Sunrise gets new transportation

Sunrise Adult Training Centre is once again fully outfitted for transporting its students, thanks to two 2005 Toyota Coaster buses that have been officially handed over by the Department of Vehicular and Equipment Services.

Though the official handing over ceremony was on Friday, 16 December, the buses had been in use since they were delivered, one in mid-year and the other in October, states a press release.

One of the buses was modified to accommodate four wheelchairs for students with disabilities. This vehicle also has room for another eight special-needs passengers. The second bus can hold up to 30 passengers.

The buses are used daily for transporting students between their homes and the Sunrise Centre the mornings and afternoons, and for appointments, field trips, Special Olympics and special events. The vehicles also take those persons with jobs to and from their places of work.

‘We now have the capability to transport all of our students at one time and, best of all, we can accommodate all of our wheelchair students, which was something we could not do before,’ said a very pleased Roberta Gordon, Director of Sunrise Centre.

Minister of Education Alden McLaughlin also expressed his pleasure with the school’s new vehicles. ‘Students who need special help with transportation have the right to get it. Our job in the Ministry of Education is to ensure that all children – or, in this case, adults – get the best education, no matter their needs, once they are in our care,’ adding:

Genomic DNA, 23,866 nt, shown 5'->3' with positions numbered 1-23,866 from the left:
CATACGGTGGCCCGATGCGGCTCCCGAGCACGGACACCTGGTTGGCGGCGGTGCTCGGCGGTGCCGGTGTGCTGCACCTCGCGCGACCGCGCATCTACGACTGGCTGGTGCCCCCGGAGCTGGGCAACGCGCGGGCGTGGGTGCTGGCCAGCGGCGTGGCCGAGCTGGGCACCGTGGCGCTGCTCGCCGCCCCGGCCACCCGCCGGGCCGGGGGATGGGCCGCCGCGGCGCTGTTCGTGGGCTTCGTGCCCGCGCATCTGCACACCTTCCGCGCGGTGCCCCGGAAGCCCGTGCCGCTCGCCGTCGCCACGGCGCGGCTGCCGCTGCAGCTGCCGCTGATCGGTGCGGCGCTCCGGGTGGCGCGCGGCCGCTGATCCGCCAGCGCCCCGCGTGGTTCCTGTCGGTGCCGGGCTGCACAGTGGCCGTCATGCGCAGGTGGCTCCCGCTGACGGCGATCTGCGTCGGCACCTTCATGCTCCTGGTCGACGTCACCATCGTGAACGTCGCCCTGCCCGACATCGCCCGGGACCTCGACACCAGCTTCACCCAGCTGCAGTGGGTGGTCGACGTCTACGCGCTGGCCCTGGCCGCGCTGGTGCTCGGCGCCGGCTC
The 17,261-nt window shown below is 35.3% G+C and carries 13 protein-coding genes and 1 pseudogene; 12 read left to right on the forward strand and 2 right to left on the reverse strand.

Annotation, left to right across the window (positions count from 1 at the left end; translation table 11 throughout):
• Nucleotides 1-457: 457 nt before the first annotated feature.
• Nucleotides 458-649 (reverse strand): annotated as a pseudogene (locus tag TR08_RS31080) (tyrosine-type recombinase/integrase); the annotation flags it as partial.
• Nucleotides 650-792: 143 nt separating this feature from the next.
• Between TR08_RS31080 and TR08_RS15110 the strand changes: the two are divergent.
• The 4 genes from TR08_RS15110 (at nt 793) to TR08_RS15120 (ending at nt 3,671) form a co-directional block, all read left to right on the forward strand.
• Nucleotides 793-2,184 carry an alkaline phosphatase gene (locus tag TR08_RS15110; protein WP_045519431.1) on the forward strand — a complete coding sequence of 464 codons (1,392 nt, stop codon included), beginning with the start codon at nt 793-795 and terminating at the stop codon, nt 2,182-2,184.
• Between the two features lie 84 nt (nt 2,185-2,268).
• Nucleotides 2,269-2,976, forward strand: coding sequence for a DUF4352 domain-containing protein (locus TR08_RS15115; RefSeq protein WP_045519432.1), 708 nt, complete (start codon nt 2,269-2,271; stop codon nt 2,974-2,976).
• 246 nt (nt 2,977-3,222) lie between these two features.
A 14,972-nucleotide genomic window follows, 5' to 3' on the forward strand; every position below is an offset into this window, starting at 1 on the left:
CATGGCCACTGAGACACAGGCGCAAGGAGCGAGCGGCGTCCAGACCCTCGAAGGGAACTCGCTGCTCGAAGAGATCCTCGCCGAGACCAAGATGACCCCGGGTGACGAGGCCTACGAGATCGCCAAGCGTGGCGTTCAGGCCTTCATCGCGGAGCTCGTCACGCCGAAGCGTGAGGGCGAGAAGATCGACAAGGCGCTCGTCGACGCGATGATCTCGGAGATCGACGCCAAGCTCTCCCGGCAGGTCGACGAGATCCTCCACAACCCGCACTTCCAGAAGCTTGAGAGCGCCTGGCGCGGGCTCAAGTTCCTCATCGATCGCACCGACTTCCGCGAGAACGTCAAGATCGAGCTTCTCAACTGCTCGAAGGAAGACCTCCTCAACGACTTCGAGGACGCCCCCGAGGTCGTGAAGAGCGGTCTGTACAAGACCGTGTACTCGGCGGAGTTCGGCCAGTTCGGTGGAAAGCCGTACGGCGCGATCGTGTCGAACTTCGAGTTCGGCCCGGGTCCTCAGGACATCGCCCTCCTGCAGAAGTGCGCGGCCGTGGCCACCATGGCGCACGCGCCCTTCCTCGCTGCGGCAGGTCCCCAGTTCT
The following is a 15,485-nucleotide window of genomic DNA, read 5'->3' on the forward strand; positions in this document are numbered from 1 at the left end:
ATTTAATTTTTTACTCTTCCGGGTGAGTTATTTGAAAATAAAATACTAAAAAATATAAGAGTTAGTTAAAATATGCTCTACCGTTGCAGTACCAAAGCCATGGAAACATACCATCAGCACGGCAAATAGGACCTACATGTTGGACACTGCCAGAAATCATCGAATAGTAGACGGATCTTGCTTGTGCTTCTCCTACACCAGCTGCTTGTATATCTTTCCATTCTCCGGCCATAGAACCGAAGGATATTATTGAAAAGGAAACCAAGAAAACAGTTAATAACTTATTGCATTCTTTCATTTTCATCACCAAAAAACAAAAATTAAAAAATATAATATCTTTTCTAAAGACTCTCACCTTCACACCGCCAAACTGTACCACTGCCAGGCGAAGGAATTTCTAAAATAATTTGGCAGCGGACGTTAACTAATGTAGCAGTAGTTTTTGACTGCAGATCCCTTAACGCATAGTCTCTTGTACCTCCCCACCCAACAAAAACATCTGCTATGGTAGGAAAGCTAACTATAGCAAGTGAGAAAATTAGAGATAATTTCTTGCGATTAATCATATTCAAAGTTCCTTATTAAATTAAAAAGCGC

‘Transportation plays a key role in the development of programmes such as those offered by the Sunrise Adult Training Centre.’

Sunrise Adult Training Centre was opened 19 years ago with nine students, all from the district of West Bay. Of the original nine, five are still in the programme.

There are now 41 persons enrolled in the programme, ranging in age from 17 to 50 years. They come to the programme from East End, Bodden Town, Lower Valley, George Town and West Bay. Ten are employed in the community in a variety of part-time jobs including laundry helper, grounds person, cafeteria assistant, hotel housekeeper and janitor.

The primary function of the programme is to provide opportunities for adults with disabilities to learn the skills they need to become responsible, productive and fully functioning members of the community. This is accomplished through life skills courses, vocational training, supervised job placement, craft production and sales, academic upgrading and computer-assisted learning.

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